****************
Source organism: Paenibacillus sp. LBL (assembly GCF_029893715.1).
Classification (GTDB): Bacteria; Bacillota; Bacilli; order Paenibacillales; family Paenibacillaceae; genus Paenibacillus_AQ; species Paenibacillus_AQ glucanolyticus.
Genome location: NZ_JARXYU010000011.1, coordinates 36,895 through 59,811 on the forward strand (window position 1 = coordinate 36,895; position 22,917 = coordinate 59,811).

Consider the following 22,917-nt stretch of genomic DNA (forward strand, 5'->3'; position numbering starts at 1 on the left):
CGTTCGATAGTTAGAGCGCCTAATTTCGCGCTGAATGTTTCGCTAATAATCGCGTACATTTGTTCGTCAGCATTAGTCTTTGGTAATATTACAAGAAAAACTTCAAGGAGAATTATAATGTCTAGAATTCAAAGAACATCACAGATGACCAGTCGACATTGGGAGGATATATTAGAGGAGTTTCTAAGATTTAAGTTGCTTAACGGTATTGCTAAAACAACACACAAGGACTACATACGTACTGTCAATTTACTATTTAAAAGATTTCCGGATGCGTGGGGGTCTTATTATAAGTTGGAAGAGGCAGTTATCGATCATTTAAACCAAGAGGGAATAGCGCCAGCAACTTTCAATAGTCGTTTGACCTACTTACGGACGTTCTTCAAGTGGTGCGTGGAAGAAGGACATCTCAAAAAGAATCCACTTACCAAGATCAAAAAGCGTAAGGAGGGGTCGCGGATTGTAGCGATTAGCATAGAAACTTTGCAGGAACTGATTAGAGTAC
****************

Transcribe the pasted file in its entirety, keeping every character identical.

Source organism: Paenibacillus sp. LBL (assembly GCF_029893715.1).
Classification (GTDB): Bacteria; Bacillota; Bacilli; order Paenibacillales; family Paenibacillaceae; genus Paenibacillus_AQ; species Paenibacillus_AQ glucanolyticus.
Genome location: NZ_JARXYU010000011.1, coordinates 36,895 through 59,811 on the forward strand (window position 1 = coordinate 36,895; position 22,917 = coordinate 59,811).

Consider the following 22,917-nt stretch of genomic DNA (forward strand, 5'->3'; position numbering starts at 1 on the left):
CGTTCGATAGTTAGAGCGCCTAATTTCGCGCTGAATGTTTCGCTAATAATCGCGTACATTTGTTCGTCAGCATTAGTCTTTGGTAATATTACAAGAAAAACTTCAAGGAGAATTATAATGTCTAGAATTCAAAGAACATCACAGATGACCAGTCGACATTGGGAGGATATATTAGAGGAGTTTCTAAGATTTAAGTTGCTTAACGGTATTGCTAAAACAACACACAAGGACTACATACGTACTGTCAATTTACTATTTAAAAGATTTCCGGATGCGTGGGGGTCTTATTATAAGTTGGAAGAGGCAGTTATCGATCATTTAAACCAAGAGGGAATAGCGCCAGCAACTTTCAATAGTCGTTTGACCTACTTACGGACGTTCTTCAAGTGGTGCGTGGAAGAAGGACATCTCAAAAAGAATCCACTTACCAAGATCAAAAAGCGTAAGGAGGGGTCGCGGATTGTAGCGATTAGCATAGAAACTTTGCAGGAACTGATTAGAGTAC